Stereoid fungus, usually annual, resupinate to effused-reflexed (possibly sessile); fruitbodies small or confluent and forming large patches; cap or protruding edge up to 1.5 cm wide, 1–2 mm thick, tough, umbonate when young; upper surface velvety, matted-tomentose to strigose-hirsute, zoned, sulcate (grooved), grayish to pale brown, with black zone beneath the tomentum, may be green in age with algae; hymenium smooth or with scattered bumps (tropical specimens may be somewhat irpicoid or shallowly poroid), color grayish yellow, brownish gray, light brown to dull violet, often with pink or violaceous tinges when fresh; growing margin white. Microscopic characters include a dimitic hyphal system of clamped generative hyphae mixed with skeletal hyphae; hymenium with large, acute, thick-walled (metuloid) cystidia that are encrusted; basidiospores ellipsoid (ovoid to cylindrical), smooth, hyaline, non-amyloid, thin-walled, 8–16 × 5–8 µm.
The cystidia are huge, long-pointed, scattered to dense, and can be seen protruding from the hymenium when viewed under a dissecting scope.
The upper surface resembles Trametes hirsuta (a bracket with pores) but the black zone beneath the hairs may show as thin black zone lines similar to those of Trametes versicolor. Punctularia strigosozonata is darker brown, upper surface velvety, and hymenium has non-protruding dendrohyphidia instead of large protruding cystidia. Stereum is similar but lacks clamp connections and the spores are amyloid.
White rot of hardwoods (angiosperms), particularly elm (Ulmus), box elder (Acer negundo) and mulberry (Morus).
Starts growing in spring or summer and can be found into the winter.
Worldwide though more common in North and South America. Widespread in North America, throughout the eastern states.
Chicago Region status
Rare. The first identified Chicago area collections were from McHenry County and Cook County in 2014. There are likely more specimens, but so far only two more have been identified (during 2015 by Leacock and Nakasone), one for 2004 and one for 2005, both from Shabbona Lake State Park. MyCoPortal lists specimens from central and southern Illinois.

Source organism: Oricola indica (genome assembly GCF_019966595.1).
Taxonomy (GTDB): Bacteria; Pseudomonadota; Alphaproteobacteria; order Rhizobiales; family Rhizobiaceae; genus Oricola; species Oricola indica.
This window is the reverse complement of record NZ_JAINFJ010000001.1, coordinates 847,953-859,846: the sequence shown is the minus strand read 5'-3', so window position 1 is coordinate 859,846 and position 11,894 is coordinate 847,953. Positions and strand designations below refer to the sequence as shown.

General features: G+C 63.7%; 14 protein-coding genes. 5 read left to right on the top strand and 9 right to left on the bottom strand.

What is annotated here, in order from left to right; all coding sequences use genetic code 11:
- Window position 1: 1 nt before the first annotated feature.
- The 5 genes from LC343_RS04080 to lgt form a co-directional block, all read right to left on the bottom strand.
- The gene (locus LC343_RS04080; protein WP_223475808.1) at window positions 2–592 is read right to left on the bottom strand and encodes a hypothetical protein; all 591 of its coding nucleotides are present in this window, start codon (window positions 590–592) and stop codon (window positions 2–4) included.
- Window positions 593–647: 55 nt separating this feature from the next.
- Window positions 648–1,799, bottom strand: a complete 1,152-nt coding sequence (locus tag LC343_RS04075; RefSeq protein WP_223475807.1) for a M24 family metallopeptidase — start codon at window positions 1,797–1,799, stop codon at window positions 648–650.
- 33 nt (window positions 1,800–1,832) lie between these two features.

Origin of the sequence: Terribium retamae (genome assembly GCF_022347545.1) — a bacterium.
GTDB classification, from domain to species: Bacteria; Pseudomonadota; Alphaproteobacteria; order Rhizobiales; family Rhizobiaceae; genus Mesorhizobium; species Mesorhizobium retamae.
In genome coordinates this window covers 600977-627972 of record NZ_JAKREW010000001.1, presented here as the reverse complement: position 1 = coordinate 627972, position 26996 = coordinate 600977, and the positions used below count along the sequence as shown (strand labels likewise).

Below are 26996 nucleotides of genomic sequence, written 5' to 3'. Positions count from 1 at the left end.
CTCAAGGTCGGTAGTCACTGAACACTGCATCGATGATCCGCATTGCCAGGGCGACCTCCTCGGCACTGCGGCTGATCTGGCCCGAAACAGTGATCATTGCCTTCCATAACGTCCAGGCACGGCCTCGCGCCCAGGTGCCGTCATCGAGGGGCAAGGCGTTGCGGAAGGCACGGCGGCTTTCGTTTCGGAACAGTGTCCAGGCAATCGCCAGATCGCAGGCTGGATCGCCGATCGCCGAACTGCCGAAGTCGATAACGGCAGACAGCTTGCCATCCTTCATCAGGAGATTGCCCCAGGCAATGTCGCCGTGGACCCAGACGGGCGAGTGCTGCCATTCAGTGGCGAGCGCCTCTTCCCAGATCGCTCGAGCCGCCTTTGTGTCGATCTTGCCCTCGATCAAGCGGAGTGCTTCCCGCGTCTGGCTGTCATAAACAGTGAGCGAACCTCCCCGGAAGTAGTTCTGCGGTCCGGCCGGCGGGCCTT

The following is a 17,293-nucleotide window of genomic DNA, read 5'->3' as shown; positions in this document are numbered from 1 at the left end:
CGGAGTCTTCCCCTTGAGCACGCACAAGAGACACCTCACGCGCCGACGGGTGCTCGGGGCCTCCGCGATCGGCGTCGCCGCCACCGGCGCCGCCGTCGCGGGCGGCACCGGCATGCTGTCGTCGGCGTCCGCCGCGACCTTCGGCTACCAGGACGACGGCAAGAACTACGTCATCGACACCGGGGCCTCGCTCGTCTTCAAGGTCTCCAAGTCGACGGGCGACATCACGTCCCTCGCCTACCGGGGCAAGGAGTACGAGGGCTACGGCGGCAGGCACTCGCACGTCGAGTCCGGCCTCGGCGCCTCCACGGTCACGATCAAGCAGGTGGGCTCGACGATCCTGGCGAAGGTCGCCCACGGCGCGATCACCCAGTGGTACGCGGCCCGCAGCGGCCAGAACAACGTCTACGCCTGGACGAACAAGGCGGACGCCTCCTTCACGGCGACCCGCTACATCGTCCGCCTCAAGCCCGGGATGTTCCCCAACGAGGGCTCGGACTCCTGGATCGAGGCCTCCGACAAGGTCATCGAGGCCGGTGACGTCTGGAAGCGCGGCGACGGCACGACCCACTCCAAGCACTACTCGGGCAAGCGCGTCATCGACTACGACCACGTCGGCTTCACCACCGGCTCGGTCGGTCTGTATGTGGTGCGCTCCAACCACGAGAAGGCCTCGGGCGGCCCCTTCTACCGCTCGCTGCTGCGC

Chicago Region: Illinois, Cook County, P.R. Leacock 12216, 2014; DeKalb County, W.C. Gaswick 557, 2004, and P.R. Leacock 7047, 2005; McHenry County, P.R. Leacock 11612 in 2014; PRL 13623 in 2018.
Midwest: Illinois, Lawrence County, A. D. Parker, 1972; Wisconsin, A. D. Parker, 1977.
C. L. Shear, New York Fungi 313, Stereum neglectum, New York, 1894, on decaying log of Ulmus americana.
E. Bartholomew, Fungi Columbiani 2337, Peniophora cinerascens, Kansas, 1906, on bark of dead Acer negundo.
E. Bartholomew, Fungi Columbiani 4648, Peniophora cinerascens, Georgia, 1914, on bark of Acer negundo.
This species seems obscure because it is treated in few field guides or mushroom websites, and does not have an English Wikipedia page.
There is a 1969 Burdsall specimen posted on Mushroom Observer and iNaturalist.
Ryvarden (2010) says clamps rather scattered and often difficult to find. This is certainly true. The generative hyphae don't rehydrate well and are difficult to tease apart and the septa and clamps are rare. But the cystidia are very noticeable.
Taxon Details and Links
Lophariacinerascens(Schwein.) G. Cunn.,
Transactions and Proceedings of the Royal Society of New Zealand 83 (4): 622 (1956)
Transactions of the American Philosophical Society 4 (2): 167 (1832)
Schweinitz collection, on trunk of half dead Morus alba [white mulberry], Bethlehem, Pennsylvania, USA.
Starting out in Thelephora (1832), this species has been transferred to Hymenochaete (1846), Corticium (1888), Peniophora (1888), Stereum (1890), Lloydella (1901), and finally Lopharia (1956).
Lopharia cinerescens is an orthographic variant spelling. This species has up to a dozen heterotypic synonyms dating from 1860 to 1914. Index Fungorum and Mycobank did not agree on the status of Lopharia mirabilis but it is a separate species.
Liu et al. (2018) found that a Mississippi collection, FP-105043 (listed as L. cinerascens in Justo and Hibbett, 2011) comes out as a separate species in the phylogeny.